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- Public Notices
Visits to healthcare providers for influenza-like illness increased slightly from 4.9 percent last week to 5.4 percent this week. The Department tracks influenza-like illness, which is defined as fever and either cough and/or sore throat, at 26 clinics throughout the state.
Influenza-like illness is the best indicator of flu activity in the state. H1N1 influenza is still the predominant strain of flu in New Mexico at this time. All positive flu tests are presumed to be novel H1N1 influenza.
The severity of illness due to novel H1N1 influenza has not changed nationally or in New Mexico from the spring.
The Department of Health is reporting two H1N1-related deaths in the last week in New Mexico. The latest deaths are a 78-year-old female from Bernalillo County with chronic medical conditions and a 59-year-old female from Luna County whose medical history has not been determined yet.
There have been 42 deaths related to H1N1 influenza in the state. Information about the other deaths is listed on the Department’s H1N1 website at: www.nmhealth.org/H1N1.
The Department of Health has ordered 403,520 doses of nasal and injectable H1N1 vaccine. Vaccine is arriving in small amounts and is being distributed to providers and public health offices statewide.
The Department of Health is encouraging people in the following current H1N1 vaccination priority groups to get vaccinated as soon as possible: pregnant women, household members/caretakers of infants younger than 6 months old, children 6 to 59 months of age, children and adults 5 to 64 years of age with certain chronic health conditions that increase their risk of complications from influenza and healthcare workers and emergency medical service personnel with direct patient care.
The Department of Health is encouraging people in the current priority group to call their primary healthcare providers first to ask if they are providing the novel H1N1 vaccine. People in the priority groups without insurance or a healthcare provider, or whose provider will not offer the H1N1 vaccine, can get the vaccine from a local public health office. Call your local public health office first to check the availability of H1N1 vaccine. Public health offices are listed in the phonebook’s blue pages under state government or online at www.nmhealth.org.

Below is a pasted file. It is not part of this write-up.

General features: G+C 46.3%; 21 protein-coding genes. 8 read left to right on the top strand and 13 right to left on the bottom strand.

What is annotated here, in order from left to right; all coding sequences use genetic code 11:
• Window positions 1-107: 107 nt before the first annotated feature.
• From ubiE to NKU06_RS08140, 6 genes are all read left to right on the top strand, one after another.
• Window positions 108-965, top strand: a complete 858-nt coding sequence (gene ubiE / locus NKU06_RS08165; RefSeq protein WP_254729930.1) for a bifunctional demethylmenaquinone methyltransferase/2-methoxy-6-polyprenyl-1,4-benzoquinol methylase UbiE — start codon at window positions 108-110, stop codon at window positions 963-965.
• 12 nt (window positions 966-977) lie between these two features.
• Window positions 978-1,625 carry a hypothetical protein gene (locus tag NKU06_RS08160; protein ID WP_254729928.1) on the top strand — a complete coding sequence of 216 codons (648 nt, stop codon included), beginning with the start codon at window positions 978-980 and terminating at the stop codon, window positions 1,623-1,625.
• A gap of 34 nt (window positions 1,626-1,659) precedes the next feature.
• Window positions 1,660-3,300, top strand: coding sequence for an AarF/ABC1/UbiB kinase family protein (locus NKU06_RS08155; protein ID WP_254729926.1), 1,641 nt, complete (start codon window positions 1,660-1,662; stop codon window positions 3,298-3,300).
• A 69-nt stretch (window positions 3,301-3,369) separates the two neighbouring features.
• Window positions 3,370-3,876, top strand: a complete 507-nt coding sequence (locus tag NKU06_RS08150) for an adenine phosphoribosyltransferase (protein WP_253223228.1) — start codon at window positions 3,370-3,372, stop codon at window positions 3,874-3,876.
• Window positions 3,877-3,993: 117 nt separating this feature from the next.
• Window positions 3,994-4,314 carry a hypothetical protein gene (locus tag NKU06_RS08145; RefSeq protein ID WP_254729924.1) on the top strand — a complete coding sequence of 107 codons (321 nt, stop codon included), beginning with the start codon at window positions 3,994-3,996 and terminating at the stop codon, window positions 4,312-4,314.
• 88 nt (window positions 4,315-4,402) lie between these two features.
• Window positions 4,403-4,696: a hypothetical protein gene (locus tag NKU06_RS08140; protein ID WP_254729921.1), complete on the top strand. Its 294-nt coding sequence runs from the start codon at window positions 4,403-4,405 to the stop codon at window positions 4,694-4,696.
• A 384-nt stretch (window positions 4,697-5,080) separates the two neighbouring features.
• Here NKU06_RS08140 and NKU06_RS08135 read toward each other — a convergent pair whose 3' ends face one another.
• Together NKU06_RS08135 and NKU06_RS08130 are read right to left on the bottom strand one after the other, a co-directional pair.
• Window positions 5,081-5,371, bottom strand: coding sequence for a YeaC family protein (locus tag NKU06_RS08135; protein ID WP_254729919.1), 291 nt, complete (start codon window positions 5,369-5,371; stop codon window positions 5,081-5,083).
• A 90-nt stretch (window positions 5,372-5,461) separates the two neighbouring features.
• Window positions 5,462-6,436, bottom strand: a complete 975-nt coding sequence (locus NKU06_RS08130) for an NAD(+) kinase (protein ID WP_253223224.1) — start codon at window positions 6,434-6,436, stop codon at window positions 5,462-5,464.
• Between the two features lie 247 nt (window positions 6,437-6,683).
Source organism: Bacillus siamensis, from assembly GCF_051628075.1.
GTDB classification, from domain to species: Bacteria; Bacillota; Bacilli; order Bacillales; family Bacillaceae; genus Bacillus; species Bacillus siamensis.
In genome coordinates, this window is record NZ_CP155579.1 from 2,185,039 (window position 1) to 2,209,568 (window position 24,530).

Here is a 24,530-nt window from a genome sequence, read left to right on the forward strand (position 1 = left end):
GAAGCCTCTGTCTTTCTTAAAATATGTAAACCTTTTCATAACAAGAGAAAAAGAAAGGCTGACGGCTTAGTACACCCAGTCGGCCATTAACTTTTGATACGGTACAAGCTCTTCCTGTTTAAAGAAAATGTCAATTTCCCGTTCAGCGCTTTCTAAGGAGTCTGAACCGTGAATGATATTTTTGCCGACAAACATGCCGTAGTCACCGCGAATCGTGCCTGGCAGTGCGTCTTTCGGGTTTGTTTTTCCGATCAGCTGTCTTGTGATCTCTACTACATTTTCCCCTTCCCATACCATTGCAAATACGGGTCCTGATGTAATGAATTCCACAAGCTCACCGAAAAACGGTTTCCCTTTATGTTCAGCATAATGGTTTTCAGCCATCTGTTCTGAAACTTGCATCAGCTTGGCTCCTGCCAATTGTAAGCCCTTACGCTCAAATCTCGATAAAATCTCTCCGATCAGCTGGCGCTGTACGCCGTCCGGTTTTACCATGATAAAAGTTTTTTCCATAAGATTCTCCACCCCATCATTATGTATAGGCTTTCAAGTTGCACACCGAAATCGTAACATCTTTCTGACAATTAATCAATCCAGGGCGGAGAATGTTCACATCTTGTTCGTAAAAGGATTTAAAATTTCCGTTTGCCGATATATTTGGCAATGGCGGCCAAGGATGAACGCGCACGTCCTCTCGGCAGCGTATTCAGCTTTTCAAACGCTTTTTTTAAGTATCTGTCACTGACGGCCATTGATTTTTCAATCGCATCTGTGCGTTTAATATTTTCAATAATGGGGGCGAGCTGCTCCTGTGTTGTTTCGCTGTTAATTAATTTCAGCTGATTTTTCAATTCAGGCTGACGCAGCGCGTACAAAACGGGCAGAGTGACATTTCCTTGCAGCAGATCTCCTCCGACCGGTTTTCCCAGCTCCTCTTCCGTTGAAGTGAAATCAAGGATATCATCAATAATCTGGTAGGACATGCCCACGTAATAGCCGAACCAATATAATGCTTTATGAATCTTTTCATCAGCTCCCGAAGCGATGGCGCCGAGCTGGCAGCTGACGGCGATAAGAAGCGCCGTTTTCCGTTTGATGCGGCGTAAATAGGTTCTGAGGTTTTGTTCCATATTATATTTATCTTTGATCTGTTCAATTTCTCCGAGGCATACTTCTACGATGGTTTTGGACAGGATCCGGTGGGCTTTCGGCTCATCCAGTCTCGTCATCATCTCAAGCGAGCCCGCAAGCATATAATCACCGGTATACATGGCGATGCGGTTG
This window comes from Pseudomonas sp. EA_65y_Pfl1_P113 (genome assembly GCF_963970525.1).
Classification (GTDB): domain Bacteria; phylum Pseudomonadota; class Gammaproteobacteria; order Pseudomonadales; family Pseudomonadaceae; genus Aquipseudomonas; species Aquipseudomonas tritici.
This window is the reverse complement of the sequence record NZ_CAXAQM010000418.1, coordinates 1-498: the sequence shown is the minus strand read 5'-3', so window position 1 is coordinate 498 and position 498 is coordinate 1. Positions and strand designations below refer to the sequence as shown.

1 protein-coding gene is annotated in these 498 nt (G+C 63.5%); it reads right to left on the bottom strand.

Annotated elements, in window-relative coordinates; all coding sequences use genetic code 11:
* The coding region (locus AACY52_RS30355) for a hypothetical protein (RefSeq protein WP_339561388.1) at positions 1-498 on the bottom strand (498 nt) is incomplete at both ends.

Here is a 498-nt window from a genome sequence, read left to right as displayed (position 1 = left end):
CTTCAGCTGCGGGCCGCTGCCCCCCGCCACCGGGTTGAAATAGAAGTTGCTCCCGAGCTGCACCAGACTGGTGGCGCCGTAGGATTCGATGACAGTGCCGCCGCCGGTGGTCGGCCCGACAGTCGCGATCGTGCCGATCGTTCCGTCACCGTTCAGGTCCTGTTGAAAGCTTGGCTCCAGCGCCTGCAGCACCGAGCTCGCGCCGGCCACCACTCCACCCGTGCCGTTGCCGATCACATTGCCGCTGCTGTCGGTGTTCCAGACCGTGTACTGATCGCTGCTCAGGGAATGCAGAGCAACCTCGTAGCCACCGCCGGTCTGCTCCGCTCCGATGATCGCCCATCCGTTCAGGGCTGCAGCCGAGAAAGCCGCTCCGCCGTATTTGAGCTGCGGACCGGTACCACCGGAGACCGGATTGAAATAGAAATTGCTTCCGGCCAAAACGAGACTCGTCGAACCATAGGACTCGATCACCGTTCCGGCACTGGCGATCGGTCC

The following is a total amount of H1N1 vaccine that has been ordered for each county as of Dec. 2: Bernalillo (133,910), Catron (370), Chaves (16,910), Cibola (6,780), Colfax (2,520), Curry (9,070), DeBaca (260), Doña Ana (41,620), Eddy, (9,350), Grant (7,280), Guadalupe (670), Harding (20), Hidalgo (460), Lea (12,020), Lincoln (3,270), Los Alamos (4,010), Luna (5,320), McKinley (17,610), Mora (600), Otero (11,250), Quay (1,870), Rio Arriba (9,415), Roosevelt (3,190), San Juan (26,290), San Miguel (5,610), Sandoval (18,830), Santa Fe (27,945), Sierra (2,660), Socorro (4,410), Taos (4,370), Torrance (3,290), Union (630), Valencia (11,710).
So far, there have been 948 hospitalizations related to novel H1N1 influenza this year. This week the Department of Health is reporting two new hospitalizations, both from Bernalillo County. The hospitalizations by county are as follows: Bernalillo County (236), Catron County (2), Chaves County (15), Cibola County (12), Colfax County (21), Curry County (57), Doña Ana County (113), Eddy County (28), Grant County (12), Guadalupe County (1), Lea County (26), Lincoln County (6), Los Alamos County (4), Luna County (13), McKinley County (70), Mora County (1), Otero County (27), Quay (6), Rio Arriba County (19), Roosevelt County (9), San Juan County (56), San Miguel County (6), Sandoval County (40), Santa Fe County (46), Sierra County (11), Socorro County (15), Taos County (21), Torrance County (2), Union County (1), Valencia County (32) and 40 cases where residence has not yet been determined.